I was in Silver Springs, Maryland : age 11, completely lost in thought. In my head I was beautiful 25 year old actress, married to a wonderful husband (who was not just kind, but also faithful. Growing in up Sierra Leone, I could count on just one hand, how many men I knew were faithful to their wives, and I didn’t know what being faithful meant, but I knew I wanted it. In fact, I felt I deserved it, “for all the tears I have cried in the past,” I said, “God will send me a loving and faithful husband”). I would tell him about the war, how scared I was and he would listen, not just hear me, listen. No one listened to kids back then; children were funny, good or stubborn, but never to really be listened to….”wetin pikin sabi sef,” (“what do children really know”), I would constantly hear that, but I wanted to be listened to.So, I decided that when I was 25, I’d be happy; I would have my loving and faithful husband, I would be a beautiful working actress and people would listen to me.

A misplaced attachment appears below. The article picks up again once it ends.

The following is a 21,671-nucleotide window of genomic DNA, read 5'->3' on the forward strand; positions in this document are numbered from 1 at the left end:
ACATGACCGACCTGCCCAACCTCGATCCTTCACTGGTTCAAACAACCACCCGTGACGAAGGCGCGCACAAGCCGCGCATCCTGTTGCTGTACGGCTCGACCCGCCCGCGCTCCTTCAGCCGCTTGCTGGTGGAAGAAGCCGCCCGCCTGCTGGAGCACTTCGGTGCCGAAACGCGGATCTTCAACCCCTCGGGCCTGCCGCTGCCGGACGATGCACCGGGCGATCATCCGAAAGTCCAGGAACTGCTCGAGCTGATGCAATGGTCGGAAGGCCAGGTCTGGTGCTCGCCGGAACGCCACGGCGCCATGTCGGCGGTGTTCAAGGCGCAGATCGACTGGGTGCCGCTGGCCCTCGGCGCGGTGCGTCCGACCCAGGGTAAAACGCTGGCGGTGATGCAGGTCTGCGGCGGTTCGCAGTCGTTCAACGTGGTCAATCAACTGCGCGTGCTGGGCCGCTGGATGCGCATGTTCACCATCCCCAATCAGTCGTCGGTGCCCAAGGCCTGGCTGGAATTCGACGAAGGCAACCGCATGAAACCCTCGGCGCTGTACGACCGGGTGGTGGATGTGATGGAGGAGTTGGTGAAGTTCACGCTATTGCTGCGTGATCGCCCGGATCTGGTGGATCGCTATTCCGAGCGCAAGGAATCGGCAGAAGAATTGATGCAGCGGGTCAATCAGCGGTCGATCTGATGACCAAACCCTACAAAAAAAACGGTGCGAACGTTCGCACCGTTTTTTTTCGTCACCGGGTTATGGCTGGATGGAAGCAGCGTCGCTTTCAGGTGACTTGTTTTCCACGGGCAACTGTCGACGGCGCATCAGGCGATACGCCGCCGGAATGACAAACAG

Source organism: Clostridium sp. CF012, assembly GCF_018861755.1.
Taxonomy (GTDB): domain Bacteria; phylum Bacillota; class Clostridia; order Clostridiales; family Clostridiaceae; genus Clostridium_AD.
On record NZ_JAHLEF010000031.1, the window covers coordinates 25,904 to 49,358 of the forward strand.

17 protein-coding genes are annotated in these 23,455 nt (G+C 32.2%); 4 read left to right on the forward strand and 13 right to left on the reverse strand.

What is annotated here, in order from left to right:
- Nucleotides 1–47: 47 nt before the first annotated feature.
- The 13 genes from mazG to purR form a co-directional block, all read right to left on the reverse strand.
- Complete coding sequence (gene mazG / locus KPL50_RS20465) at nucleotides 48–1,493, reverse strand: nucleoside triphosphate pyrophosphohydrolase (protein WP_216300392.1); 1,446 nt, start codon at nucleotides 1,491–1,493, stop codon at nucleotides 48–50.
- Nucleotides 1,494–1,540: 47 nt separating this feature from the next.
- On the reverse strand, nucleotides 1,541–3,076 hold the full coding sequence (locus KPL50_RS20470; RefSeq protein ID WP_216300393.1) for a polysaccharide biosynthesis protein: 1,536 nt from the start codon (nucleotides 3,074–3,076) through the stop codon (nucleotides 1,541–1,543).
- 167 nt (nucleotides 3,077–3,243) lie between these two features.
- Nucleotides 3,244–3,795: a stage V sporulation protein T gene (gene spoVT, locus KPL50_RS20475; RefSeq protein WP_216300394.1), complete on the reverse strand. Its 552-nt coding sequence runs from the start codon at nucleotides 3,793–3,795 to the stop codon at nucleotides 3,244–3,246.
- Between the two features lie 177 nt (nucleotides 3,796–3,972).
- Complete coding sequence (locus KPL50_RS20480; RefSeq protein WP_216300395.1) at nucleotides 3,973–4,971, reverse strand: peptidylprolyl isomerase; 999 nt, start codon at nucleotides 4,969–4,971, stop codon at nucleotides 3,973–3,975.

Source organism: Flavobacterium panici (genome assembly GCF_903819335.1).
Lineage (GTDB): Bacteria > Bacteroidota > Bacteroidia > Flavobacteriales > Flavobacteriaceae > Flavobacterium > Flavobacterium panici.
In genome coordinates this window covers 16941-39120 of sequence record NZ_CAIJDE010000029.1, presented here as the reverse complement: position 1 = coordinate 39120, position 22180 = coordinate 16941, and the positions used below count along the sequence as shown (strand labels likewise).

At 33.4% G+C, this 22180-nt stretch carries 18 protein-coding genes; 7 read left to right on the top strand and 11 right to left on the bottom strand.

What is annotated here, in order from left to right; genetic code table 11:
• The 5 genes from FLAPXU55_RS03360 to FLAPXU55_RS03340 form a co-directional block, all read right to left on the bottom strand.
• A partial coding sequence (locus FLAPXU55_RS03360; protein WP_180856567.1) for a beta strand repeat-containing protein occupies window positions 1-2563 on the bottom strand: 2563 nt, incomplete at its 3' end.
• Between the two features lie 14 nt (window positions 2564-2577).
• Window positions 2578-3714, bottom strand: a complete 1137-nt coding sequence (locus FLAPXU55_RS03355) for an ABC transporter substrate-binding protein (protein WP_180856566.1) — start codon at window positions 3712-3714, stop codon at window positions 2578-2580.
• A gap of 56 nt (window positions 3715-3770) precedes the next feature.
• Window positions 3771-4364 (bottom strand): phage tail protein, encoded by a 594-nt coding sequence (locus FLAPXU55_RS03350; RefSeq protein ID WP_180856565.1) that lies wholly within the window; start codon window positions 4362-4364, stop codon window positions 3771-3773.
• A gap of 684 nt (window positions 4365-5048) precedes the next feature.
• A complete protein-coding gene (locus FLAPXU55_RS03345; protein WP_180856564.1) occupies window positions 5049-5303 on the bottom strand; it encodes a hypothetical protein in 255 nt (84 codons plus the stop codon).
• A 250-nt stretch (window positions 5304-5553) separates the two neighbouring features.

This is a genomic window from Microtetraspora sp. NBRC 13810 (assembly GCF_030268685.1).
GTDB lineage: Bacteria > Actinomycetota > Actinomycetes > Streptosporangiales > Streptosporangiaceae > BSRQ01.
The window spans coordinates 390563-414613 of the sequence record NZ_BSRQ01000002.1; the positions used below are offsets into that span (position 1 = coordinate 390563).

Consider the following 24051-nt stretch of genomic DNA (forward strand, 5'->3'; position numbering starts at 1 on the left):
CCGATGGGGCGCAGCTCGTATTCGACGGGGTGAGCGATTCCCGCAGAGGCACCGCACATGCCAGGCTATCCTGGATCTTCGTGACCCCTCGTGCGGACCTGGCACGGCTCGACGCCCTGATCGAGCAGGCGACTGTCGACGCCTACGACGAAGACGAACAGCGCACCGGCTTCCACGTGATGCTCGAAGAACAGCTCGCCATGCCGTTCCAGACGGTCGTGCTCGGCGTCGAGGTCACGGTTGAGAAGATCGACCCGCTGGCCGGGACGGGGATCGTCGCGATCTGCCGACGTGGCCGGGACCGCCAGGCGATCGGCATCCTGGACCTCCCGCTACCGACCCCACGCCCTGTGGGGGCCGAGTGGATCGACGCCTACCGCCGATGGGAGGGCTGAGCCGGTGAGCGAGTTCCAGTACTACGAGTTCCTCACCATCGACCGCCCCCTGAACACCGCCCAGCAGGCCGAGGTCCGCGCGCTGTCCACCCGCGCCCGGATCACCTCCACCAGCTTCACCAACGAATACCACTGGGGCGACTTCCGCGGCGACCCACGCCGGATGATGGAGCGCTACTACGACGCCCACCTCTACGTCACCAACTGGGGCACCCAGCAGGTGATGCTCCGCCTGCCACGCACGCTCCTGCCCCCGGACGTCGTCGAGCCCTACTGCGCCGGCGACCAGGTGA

On May 9th 2016, I turned 25, quietly in my one bedroom apartment; Facebook clambered with beautiful praises of how I have affected people’s live (classmates, co-workers and family), my parents who rarely celebrate things called to celebrate me, and my sister, my sister who “hates these things,” (anything mushy) made a Facebook post about me (I think that on the list of “these things” she hates, mushy Facebook posts about family is at the very top, so, imagine how surprised I was). However the months before then had been numbing; I found myself breaking down over the smallest things ; snide remarks cut swiftly through my thick armor of faith I had built over the years. I had the degree I had struggled for, people were starting to listen, and potential husband I had painfully walked away from. I had many reasons to be proud of myself but the dreams of that 11 year old girl in Maryland relentlessly condemned me, I felt like I had failed her. I believed I had failed myself. I was lonely, still struggling financial (as most twenty somethings do, however, we tend to feel alone in the struggle), feeling completely beaten by my job and ashamed of the fact that I wasn’t doing much of what I loved. I was alone, broke and frustrated; the perfect recipe for depression.